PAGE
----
I get the impression you'll be venturing off into "new territory" in the purchase of this truck.  It has potential but it just depends upon what your ultimate goals might be.  Reality is that it CAN make a good truck with some general maintenance and things I mentioned above (plugs, wires, and such).  Adding the '73-era Rally wheels (15x7 width) will enhance the looks and such for little money (compared to aftermarket wheels) and front sway bar too.  BUT it's not going to get over about 15mpg average no matter what, if that matters.  Rust repair panels are readily-available, which is good.  Rocker panel rust was somewhat common, even down here in TX, as the trucks aged.  IF you can get the truck for the suspected price, the street value will probably be greater than your investment price, very possibly.  But that 6-cylinder can be a deal-breaker for some, mainly because they aren't aware of how good it can be in normal driving.

 

Just do your due-diligence in checking the truck for mechanical things (engine runs QUIETLY and smoothly, transmission and clutch work "as designed" and quietly, for example).  Separating the mechanical problems from needed maintenance (which you'll do anyway) might have some "gray lines" to consider, though.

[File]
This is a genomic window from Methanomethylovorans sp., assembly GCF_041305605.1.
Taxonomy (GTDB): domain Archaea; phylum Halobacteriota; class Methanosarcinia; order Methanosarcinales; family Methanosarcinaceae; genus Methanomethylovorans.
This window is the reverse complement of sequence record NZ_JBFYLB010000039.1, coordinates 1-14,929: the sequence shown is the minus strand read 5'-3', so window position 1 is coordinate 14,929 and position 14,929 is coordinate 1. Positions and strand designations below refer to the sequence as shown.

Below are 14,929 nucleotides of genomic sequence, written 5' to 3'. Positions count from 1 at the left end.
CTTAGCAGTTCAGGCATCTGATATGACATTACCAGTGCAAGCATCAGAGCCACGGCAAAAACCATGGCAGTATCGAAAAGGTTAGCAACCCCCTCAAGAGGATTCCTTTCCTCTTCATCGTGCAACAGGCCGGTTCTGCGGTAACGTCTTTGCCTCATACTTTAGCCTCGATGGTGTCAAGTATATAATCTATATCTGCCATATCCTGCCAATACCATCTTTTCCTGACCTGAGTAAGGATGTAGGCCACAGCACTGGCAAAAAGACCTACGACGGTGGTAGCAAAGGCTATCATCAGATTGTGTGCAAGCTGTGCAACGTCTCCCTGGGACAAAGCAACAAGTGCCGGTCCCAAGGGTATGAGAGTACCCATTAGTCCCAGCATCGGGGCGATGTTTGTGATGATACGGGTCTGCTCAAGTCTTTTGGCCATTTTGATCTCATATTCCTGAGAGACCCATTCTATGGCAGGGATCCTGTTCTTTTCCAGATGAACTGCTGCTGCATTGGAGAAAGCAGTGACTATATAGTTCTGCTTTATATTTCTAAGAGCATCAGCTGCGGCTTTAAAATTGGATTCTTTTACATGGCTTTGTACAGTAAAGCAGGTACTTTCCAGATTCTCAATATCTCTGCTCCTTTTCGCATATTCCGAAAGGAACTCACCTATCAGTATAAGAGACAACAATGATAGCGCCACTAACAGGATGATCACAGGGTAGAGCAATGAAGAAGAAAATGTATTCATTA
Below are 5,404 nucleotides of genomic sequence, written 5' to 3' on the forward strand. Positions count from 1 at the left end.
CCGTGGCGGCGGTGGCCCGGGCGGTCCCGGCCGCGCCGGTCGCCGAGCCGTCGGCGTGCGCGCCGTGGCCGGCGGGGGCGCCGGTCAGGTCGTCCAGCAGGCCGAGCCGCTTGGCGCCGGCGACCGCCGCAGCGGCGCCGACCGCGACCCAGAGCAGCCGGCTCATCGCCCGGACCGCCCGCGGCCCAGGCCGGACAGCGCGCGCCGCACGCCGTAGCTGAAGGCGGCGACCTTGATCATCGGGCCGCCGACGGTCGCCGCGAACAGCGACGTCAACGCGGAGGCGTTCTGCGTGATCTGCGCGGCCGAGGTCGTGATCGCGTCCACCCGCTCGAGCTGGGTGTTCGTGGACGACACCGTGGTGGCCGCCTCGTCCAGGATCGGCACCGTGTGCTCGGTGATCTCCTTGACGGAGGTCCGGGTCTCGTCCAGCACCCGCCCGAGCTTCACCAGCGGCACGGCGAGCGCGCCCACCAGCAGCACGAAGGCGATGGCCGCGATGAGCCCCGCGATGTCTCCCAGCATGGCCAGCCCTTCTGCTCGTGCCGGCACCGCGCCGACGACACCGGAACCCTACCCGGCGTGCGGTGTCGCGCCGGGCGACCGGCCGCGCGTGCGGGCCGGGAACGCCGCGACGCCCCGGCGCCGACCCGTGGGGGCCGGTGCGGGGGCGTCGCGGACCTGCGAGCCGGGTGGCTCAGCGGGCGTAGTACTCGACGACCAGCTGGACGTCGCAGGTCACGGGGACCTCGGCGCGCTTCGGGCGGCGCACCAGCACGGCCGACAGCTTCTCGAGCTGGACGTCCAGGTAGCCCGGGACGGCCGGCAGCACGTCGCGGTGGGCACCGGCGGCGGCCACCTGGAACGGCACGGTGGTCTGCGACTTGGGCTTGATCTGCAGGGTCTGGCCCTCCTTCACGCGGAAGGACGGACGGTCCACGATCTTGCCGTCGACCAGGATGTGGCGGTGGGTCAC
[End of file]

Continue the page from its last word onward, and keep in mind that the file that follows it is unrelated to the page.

NTX5467

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I bought a '68 Chevrolet C-10 (1/2 ton) LWB w/ standard transmission in the late '70's, the first  problem I encountered was the gear shift becoming jammed and not being able to get the transmission in gear. I remember took  the truck to the local Chevrolet dealership, and they rebuilt the column. The shift levers @ the transmission have plastic bushings that can wear out. These trucks have a coil spring instead of a rear leaf spring suspension, may have to replace the springs and/or add air shocks.

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The 1967-1972 Chevy pickups and the similar GMC trucks had their own respective lists of "standard equipment", but some standard Chevy items were optional for the GMC and vice versa.

 

For example:  1) Chevys came with a steel bed floor as GMCs came with a wood plank bed floor as their respective std equipment, but a Chevy could have the wood floor as an option as the GMC could have the steel floor as an option -- on the "wide bed" models.  2)  Chevys came with a Chevy/GM 12 bolt rear axle and coil springs as std.  GMCs had a Dana rear axle and rear leaf springs as std.  The Chevy could have the rear leaf springs and Dana axle as an option (tied to the leaf spring option) and the GMCs could have the Chevy rear coil spring and Chevy/GM axle as an option (again, the axle was combined with the rear coil springs).  3)  Some GMCs could have a manual choke rather than the automatic choke?